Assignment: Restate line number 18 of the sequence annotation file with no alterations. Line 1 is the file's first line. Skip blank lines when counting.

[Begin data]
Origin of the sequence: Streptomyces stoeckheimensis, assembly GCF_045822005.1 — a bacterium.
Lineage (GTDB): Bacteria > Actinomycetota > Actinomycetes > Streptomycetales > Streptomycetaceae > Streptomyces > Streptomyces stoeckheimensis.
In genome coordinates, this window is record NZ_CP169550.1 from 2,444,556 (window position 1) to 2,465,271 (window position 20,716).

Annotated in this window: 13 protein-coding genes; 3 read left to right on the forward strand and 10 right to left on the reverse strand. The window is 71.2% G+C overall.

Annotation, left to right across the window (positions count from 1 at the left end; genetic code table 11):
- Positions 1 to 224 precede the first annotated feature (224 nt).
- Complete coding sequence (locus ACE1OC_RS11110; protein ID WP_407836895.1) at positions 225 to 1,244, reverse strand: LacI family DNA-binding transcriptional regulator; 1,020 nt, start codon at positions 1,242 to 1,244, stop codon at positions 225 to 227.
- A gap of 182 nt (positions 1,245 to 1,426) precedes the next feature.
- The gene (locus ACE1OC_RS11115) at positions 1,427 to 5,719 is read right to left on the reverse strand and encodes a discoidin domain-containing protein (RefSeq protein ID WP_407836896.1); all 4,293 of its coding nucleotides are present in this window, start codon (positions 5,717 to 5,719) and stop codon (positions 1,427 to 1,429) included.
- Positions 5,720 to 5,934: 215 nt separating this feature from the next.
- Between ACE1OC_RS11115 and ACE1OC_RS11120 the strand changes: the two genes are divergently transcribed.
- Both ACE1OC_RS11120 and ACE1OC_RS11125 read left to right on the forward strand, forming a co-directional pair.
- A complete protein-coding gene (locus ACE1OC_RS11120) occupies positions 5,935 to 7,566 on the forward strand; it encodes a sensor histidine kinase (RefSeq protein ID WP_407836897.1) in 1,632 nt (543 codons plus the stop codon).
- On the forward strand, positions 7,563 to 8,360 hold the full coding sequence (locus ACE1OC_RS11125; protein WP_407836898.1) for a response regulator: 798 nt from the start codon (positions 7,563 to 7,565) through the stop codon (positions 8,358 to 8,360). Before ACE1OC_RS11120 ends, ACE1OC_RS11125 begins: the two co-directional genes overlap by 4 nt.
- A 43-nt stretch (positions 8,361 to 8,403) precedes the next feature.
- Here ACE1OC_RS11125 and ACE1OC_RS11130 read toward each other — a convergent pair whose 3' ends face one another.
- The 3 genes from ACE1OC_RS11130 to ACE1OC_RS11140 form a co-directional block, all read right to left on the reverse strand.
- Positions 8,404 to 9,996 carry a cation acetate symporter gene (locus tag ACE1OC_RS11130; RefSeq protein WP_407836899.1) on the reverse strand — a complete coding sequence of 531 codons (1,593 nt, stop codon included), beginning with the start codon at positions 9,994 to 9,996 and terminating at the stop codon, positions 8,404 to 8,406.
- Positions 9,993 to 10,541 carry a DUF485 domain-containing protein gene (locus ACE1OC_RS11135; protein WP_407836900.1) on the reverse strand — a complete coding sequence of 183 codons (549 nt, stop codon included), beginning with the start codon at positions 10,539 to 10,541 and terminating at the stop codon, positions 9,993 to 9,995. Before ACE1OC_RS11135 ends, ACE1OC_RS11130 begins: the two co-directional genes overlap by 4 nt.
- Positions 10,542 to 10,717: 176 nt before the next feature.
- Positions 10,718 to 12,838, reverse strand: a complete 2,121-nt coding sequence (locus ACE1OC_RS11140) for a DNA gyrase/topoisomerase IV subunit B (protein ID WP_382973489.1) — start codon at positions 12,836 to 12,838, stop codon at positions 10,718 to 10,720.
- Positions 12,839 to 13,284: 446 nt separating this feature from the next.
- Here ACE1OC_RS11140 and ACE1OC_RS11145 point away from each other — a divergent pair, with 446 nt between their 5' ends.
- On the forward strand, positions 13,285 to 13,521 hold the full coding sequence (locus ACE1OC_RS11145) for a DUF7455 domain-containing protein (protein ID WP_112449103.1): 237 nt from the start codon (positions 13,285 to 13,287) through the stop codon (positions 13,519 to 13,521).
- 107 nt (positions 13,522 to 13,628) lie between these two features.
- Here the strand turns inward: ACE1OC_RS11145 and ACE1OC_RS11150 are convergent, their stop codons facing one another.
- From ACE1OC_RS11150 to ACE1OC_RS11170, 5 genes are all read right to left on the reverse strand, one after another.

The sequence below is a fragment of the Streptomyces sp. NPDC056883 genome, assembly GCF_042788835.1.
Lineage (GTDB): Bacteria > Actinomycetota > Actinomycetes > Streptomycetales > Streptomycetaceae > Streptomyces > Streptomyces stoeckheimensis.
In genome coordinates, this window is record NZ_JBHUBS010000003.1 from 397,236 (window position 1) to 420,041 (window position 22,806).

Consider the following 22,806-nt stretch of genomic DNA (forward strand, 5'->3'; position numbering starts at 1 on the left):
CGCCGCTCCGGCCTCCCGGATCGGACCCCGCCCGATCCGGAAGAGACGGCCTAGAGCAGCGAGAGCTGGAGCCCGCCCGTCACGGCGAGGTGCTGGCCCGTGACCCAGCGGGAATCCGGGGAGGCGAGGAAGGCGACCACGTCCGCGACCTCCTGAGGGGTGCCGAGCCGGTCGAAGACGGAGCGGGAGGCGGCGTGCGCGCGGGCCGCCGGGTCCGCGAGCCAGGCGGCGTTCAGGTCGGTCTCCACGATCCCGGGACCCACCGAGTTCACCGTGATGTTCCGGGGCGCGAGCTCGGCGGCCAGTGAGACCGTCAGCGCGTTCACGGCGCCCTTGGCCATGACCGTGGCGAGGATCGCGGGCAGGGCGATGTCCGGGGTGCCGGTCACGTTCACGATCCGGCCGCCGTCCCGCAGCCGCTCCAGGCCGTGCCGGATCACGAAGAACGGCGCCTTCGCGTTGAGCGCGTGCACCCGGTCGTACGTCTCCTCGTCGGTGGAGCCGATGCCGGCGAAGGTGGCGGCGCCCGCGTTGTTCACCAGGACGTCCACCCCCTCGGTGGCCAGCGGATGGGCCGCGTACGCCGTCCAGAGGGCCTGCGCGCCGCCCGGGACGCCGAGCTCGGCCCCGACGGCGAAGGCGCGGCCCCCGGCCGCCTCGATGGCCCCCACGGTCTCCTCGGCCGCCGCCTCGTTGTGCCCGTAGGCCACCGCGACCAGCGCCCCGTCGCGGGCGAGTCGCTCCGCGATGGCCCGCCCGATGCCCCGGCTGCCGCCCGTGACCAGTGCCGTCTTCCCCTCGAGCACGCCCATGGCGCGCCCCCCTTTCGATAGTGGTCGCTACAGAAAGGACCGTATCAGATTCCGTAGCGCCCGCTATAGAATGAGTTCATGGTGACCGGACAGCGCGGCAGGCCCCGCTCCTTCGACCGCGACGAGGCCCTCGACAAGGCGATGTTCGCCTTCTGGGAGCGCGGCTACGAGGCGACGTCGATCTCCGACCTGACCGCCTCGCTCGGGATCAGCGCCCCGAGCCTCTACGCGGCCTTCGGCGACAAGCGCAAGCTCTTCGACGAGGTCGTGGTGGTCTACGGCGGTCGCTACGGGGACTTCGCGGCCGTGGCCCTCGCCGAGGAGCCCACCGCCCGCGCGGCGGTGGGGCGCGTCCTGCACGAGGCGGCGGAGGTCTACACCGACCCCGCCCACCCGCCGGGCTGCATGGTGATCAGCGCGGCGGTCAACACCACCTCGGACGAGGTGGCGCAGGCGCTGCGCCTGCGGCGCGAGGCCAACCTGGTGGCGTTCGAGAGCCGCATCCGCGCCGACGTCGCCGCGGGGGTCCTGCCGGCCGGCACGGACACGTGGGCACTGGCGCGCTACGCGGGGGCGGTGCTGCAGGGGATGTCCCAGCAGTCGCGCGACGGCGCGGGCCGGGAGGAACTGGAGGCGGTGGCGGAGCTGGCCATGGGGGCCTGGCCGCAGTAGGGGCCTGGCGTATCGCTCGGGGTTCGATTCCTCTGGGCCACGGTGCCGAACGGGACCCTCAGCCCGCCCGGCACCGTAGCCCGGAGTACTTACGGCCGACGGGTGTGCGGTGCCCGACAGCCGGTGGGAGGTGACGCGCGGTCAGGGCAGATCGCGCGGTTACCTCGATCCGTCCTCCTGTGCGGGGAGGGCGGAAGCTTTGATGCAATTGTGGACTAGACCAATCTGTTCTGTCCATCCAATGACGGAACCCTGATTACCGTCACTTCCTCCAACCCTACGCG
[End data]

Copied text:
- Positions 8,404 to 9,996 carry a cation acetate symporter gene (locus tag ACE1OC_RS11130; RefSeq protein WP_407836899.1) on the reverse strand — a complete coding sequence of 531 codons (1,593 nt, stop codon included), beginning with the start codon at positions 9,994 to 9,996 and terminating at the stop codon, positions 8,404 to 8,406.